Pay gap closing
It's been a pedestrian half-decade for salaries, especially if you're a man.
And that continued in 2017, with the average pay for males growing by about +2 per cent for ordinary time earnings.
An awful lot of energy is directed to blaming immigration for this, but as with many other data releases the figures have generally followed a pattern of being very upbeat before the peak of resources construction, and then far more modest as we've come down the other side.
That's particularly been the case in the resources states such as Western Australia, South Australia, and Queensland where average earnings growth was very strong up until 2012, and then cooled.
This dynamic is perhaps most evident in full-time male total earnings.
At the sectoral level, unsurprisingly mining was the weakest performing industry, with earnings essentially flat over the year to November 2017 - or down in real terms - although mining remains the highest paid sector of the economy with an average wage exceeding $134,000.
The next highest paid roles tend to be in IT, where the average wage is now approaching six figures, and finance & insurance at just over $97,000.
Pay gap closes
There was somewhat brighter news for female earnings, which grew by about +3 per cent, helping to close the pay gap slightly.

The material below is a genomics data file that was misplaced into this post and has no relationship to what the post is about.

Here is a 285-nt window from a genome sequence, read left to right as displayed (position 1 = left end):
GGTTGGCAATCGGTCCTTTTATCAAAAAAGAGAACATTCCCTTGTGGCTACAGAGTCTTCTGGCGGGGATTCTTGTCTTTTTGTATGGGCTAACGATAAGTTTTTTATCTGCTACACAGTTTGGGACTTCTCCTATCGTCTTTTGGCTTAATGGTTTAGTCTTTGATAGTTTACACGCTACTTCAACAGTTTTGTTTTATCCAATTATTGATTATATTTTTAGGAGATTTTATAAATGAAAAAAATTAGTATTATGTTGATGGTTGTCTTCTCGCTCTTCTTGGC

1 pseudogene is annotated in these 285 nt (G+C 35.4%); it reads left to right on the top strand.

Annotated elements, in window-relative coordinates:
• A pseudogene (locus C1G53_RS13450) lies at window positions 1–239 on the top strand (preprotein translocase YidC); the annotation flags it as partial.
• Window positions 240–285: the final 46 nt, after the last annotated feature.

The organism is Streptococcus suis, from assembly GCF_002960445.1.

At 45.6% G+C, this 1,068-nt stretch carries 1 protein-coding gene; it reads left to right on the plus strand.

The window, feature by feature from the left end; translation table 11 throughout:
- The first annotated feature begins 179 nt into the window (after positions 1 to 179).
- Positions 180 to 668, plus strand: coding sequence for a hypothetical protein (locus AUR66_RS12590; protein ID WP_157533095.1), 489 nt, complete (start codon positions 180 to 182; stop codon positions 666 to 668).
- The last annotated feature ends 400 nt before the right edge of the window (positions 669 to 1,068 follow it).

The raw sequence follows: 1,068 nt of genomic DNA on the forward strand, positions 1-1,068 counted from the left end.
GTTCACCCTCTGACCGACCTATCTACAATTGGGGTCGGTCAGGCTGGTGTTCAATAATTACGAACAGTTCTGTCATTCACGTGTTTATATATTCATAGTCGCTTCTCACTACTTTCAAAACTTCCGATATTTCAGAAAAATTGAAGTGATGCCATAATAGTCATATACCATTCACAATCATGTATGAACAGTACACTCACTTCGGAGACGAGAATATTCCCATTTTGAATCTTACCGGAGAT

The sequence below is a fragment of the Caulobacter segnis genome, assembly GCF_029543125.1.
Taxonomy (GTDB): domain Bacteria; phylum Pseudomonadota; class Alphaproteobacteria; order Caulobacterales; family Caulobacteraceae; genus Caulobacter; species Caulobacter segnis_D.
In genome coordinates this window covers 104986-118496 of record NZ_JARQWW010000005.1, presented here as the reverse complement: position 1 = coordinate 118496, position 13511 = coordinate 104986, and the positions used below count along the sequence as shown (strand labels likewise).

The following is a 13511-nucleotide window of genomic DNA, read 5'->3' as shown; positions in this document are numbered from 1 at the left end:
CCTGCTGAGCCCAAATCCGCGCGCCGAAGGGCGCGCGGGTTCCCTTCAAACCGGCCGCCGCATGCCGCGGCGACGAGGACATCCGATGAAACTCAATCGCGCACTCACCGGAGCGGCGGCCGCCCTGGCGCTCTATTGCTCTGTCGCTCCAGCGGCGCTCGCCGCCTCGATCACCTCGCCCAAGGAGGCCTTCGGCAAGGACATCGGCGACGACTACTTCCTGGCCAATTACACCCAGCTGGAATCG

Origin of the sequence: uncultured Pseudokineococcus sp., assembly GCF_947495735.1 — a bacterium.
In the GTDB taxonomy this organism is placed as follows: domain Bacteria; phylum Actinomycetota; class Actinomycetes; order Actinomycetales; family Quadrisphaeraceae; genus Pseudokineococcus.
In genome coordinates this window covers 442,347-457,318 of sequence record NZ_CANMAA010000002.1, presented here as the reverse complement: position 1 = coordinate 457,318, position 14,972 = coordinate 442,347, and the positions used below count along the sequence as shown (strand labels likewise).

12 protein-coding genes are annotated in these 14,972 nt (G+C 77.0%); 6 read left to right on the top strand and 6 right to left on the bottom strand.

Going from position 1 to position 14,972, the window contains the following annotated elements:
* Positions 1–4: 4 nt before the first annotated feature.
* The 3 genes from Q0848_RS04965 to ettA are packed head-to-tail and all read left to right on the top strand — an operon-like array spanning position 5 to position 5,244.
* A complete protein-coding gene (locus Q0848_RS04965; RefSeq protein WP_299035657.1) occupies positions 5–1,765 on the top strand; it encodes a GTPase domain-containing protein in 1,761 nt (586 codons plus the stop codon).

Consequently the ratio of female to male earnings is now at the highest level in almost a dozen years, although clearly the gap remains substantial.
Healthcare & social assistance pay was a significant part of this story, but females also saw real pay increases in financial services, science & tech roles, real estate, mining, and construction.
Earnings growth was still modest for males, but the increase in female earnings lifted the overall growth in average weekly earnings to +2.4 per cent over the year to November 2017.
That's the best result since late 2014, which represents further evidence of a steadily improving outlook, with the average wage rising to $81,619.
The encouraging earnings growth was seen in New South South Wales (+3.3 per cent) and notably Queensland (+3.1 per cent), where wages are now rebounding.
In South Australia the average wage declined in nominal terms as the state has struggled to create productive employment and is suffering from a brain drain to Melbourne.